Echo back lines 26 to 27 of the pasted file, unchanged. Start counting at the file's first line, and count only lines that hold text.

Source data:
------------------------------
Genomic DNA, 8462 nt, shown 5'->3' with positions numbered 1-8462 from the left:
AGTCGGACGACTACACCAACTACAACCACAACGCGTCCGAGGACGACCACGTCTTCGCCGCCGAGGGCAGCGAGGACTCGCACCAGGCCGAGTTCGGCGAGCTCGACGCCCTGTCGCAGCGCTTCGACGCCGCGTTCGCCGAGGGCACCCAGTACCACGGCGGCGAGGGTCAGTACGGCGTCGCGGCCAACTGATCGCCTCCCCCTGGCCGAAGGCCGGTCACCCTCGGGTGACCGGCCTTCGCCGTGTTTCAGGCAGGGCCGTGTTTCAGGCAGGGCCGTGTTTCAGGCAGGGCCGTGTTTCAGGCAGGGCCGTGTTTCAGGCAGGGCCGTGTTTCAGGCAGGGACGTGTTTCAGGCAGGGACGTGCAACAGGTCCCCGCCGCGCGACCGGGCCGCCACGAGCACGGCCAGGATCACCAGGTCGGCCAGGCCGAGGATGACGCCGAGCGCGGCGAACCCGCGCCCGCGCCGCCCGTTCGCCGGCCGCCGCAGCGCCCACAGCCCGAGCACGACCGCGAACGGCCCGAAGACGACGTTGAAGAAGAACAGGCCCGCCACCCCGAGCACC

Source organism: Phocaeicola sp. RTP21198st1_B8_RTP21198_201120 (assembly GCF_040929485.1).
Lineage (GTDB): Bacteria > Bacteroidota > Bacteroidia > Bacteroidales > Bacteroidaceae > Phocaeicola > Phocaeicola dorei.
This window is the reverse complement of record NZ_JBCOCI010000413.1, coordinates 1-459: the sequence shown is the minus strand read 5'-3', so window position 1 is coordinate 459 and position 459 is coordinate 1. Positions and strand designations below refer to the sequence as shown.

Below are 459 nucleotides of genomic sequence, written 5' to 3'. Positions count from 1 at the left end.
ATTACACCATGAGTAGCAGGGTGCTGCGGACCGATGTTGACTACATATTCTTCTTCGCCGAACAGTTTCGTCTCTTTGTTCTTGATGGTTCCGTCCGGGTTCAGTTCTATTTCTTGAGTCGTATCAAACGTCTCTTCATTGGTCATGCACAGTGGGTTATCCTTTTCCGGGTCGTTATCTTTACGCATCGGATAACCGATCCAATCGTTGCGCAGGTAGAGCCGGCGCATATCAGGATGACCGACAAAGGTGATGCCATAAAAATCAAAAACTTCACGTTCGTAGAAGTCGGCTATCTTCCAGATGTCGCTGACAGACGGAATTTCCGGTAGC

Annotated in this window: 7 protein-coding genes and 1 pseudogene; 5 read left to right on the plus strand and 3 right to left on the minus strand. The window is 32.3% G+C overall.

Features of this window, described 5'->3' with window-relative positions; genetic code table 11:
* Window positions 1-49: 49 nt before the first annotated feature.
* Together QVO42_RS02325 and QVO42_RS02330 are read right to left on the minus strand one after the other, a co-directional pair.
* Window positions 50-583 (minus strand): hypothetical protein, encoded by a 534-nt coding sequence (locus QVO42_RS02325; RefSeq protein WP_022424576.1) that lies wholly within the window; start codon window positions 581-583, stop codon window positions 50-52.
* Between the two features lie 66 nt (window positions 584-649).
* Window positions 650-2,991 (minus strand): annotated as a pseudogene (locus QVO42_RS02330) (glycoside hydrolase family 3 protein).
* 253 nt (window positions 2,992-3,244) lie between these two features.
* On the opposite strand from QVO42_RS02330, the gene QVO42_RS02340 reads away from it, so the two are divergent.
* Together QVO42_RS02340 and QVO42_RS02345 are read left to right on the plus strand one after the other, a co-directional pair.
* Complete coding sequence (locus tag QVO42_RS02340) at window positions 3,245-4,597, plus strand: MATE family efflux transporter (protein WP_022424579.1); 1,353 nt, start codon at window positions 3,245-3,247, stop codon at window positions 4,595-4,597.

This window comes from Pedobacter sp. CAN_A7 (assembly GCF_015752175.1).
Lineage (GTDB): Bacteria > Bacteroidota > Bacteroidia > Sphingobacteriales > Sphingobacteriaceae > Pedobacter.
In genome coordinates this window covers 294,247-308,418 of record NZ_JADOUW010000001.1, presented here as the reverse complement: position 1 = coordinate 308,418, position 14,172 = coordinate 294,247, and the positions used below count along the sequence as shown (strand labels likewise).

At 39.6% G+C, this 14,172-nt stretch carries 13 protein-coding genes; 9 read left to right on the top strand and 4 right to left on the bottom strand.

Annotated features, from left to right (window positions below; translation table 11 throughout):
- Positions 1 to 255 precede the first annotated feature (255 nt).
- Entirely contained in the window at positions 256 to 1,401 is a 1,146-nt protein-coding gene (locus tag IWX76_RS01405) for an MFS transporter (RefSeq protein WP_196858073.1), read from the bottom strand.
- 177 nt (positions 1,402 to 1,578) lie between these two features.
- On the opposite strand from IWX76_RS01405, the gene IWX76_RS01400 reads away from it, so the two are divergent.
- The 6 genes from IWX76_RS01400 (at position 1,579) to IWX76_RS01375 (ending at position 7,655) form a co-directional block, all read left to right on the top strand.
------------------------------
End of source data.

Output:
- 177 nt (positions 1,402 to 1,578) lie between these two features.
- On the opposite strand from IWX76_RS01405, the gene IWX76_RS01400 reads away from it, so the two are divergent.